Can You Add Renovation Costs to a Mortgage?

Whether you’re a new home buyer, ready to downsize or upgrade, or a seasoned homeowner, renovation projects have surely crossed your mind. Adding minor or major improvements can enhance the flow of your home’s layout and create updated and refreshed spaces like a spa bathroom or fitness area. 

Whatever your home improvement dreams are, they can add value to your real estate by adding functionality, modernity, and updated features. 

But, when it comes to large-scale renovations, and you don’t have the cash on hand, how are you supposed to pay for it? We’ll dive into the details of how you can add renovation costs to your mortgage whether you’re a new home buyer or you already own.

Things to Consider Before You Renovate

First and foremost, you have to consider if you can adequately repay the debt your home improvement creates. A mortgage is already a massive undertaking, and adding the hefty costs or renovations could push you over budget. 

You’ll have to break out the calculator for this one and discuss your costs with your family, friends, potential contractors, and your mortgage broker. If your budget doesn’t cover it, you may want to stick to saving, keep searching for your dream house, or rethink your renovations.

Renovations on a New Home

Well, this is such an exciting time! You’re ready to enter the world of owning real estate, and you’ve searched far and wide for your dream home. Let’s say you’ve fallen in love with a fixer-upper with great bones, and you want to renovate it to create your ideal space—to truly call it your own.

The great news is that you can roll a renovation loan into your mortgage. Of course, the best thing to do is talk to a mortgage broker about the details, but we’ll give you an overview of what options you can expect. 

Options for New Home Buyers

Got the green light? Excellent! So what are your options? You’ll want to calculate the costs of your renovations and choose the best course of action based on the price of the upgrades and what interest rates you’d be subject to. 

For first-time home buyers, you can always talk to your mortgage broker, and they can advise you on the best course of action. Consider these options to cover your renovation costs:

  • Personal savings: Lucky you! You already have the funds to tackle smaller renovation projects. Go knock down some walls!
  • Credit card: You could use a credit card for smaller renovations, but be aware of the higher interest rates synonymous with credit card debt.
  • Personal line of credit: A line of credit allows you to access funds for ongoing or long-term projects, and you only pay interest on the amount you use. Line of credit interest rates are lower than credit cards, and you can re-borrow funds up to your credit limit without reapplying.
  • Mortgage financing: When you purchase a home, you can add your renovation costs into the mortgage, which will have a lower interest rate than other options, and you can pay it off over a long period.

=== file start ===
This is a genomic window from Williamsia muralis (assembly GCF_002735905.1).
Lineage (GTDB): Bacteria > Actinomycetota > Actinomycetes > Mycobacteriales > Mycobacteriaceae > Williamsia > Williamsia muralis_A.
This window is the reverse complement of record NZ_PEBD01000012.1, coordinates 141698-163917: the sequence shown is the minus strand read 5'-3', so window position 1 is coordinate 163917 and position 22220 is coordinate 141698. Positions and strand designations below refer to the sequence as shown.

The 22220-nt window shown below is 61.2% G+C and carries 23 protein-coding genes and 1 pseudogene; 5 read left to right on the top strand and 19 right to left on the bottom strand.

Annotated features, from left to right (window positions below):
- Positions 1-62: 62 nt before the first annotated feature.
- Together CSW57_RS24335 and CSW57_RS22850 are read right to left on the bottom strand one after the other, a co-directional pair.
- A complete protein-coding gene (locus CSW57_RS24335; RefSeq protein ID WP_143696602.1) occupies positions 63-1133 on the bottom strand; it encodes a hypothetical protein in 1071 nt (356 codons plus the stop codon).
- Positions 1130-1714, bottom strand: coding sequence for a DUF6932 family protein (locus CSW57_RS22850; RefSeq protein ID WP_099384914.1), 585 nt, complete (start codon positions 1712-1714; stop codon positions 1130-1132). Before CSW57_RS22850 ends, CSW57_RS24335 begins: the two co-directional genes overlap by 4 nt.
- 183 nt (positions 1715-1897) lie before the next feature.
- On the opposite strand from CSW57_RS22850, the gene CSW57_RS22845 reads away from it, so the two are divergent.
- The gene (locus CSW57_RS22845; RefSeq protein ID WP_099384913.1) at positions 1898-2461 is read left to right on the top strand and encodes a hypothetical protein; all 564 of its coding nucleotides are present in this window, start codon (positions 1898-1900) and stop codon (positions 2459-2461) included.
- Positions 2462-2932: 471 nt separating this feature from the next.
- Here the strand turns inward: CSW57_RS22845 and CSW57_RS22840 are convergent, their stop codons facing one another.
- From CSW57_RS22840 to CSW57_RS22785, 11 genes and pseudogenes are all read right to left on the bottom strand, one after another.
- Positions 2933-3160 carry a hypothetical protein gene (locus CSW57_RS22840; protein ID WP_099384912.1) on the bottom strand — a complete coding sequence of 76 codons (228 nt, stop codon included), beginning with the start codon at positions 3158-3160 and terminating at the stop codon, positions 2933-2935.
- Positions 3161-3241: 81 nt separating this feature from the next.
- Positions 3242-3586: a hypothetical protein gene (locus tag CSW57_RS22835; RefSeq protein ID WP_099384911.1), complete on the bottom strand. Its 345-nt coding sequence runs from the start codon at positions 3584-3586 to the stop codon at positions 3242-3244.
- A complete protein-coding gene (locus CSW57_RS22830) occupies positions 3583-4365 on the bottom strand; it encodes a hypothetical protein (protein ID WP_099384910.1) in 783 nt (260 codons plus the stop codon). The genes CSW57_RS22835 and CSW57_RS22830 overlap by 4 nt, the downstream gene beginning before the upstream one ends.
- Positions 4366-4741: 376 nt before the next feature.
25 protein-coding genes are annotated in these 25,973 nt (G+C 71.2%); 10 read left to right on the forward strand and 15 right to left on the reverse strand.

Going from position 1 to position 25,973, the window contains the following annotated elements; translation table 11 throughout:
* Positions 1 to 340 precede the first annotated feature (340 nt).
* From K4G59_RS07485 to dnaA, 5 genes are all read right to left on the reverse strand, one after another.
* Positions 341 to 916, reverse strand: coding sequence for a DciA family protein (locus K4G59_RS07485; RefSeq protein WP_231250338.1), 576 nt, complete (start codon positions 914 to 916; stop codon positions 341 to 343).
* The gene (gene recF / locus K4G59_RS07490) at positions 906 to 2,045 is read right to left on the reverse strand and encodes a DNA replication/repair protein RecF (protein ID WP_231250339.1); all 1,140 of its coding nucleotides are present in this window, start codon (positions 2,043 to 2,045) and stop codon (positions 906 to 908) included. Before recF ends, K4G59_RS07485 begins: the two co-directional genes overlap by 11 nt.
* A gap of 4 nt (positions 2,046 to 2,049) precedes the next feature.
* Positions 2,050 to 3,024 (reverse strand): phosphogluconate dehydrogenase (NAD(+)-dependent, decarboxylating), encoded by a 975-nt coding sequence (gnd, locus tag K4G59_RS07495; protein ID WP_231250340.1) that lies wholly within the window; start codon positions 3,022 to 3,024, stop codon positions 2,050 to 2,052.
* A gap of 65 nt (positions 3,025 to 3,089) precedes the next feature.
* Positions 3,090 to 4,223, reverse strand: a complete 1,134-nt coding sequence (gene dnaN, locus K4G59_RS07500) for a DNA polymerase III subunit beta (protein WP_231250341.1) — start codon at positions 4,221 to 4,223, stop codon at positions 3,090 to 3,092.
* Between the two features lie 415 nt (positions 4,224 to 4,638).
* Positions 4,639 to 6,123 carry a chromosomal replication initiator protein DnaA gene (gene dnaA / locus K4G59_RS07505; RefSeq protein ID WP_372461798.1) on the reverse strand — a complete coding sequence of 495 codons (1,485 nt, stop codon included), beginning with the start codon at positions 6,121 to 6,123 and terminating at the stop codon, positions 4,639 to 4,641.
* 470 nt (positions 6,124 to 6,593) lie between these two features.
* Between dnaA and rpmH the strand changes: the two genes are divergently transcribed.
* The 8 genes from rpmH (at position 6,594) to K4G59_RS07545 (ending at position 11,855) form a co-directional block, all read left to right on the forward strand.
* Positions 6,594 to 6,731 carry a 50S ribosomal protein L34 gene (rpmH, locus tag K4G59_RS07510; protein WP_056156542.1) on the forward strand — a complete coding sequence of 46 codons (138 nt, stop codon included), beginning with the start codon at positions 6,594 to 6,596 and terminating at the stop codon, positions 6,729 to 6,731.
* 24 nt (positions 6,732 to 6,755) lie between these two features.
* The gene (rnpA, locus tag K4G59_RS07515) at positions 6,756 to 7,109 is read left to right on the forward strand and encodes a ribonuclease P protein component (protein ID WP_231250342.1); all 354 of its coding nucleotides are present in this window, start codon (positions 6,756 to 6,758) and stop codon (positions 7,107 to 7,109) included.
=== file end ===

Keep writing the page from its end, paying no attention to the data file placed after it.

The benefits of adding your renovation costs to your mortgage come in the form of lower interest rates. So, discuss your plans with your mortgage broker and get their expert advice on how to proceed.

Coins underneath a small wooden, model house symbolizing refinancing a mortgage for home renovations

Already Own a Home? Read Here

If you’re a seasoned homeowner or you’re ready to move into your next house for downsizing or upgrading reasons, you have a few options to help cushion the blow of renovation costs. You can check the options above for smaller-scale projects, but some financing tools are available to homeowners specifically. 

Mortgage Refinancing

Mortgage refinancing, or refinancing your home, is a viable option to consider if you don’t want to acquire funds subject to higher interest rates like a line of credit or personal loan. Instead, mortgage refinancing considers how much your principal amount is (how much you have left to repay on your house) and allows you to borrow up to 80% of the appraised value.

Using this option to pay for renovations could mean a higher monthly payment. However, when you refinance your home, you can change the conditions of your mortgage, which could potentially save you money in the long run. 

Home Equity Line of Credit (HELOC)

If you’re already a homeowner, you can use your home equity to your advantage and apply for a Home Equity Line of Credit (HELOC). This allows you to borrow money at a low-interest rate against the equity you’ve built up by owning your home. 

The HELOC is an optimal and inexpensive way to borrow money to cover your renovation costs. You may need to have an appraisal to determine the value of your home, and then you’ll be able to finance 80% of that amount and then borrow 65% in a HELOC. 

Grants & Rebates for Energy Efficiency

If your renovation goals involve updating your home to make it more energy-efficient, you have some options at your disposal to subsidize the costs. Federal, provincial, and municipal governments and some local utilities companies may offer rebates and grants for energy-saving home improvements. Check out the CMHC Green Home premium refund, environmental incentives by province, and EnergyStar rebates

Set Aside a Rainy-Day Fund

Whenever you undertake any home renovation project, no matter how you end up financing it, you should always have an emergency fund for the unknown and unexpected costs. This could even be for purchasing updated appliances or adding furniture to your renovated rooms—having a rainy day fund to fall back on is never a bad thing! 

Article reposted courtesy of: Mortgage Connection | 587-316-4496

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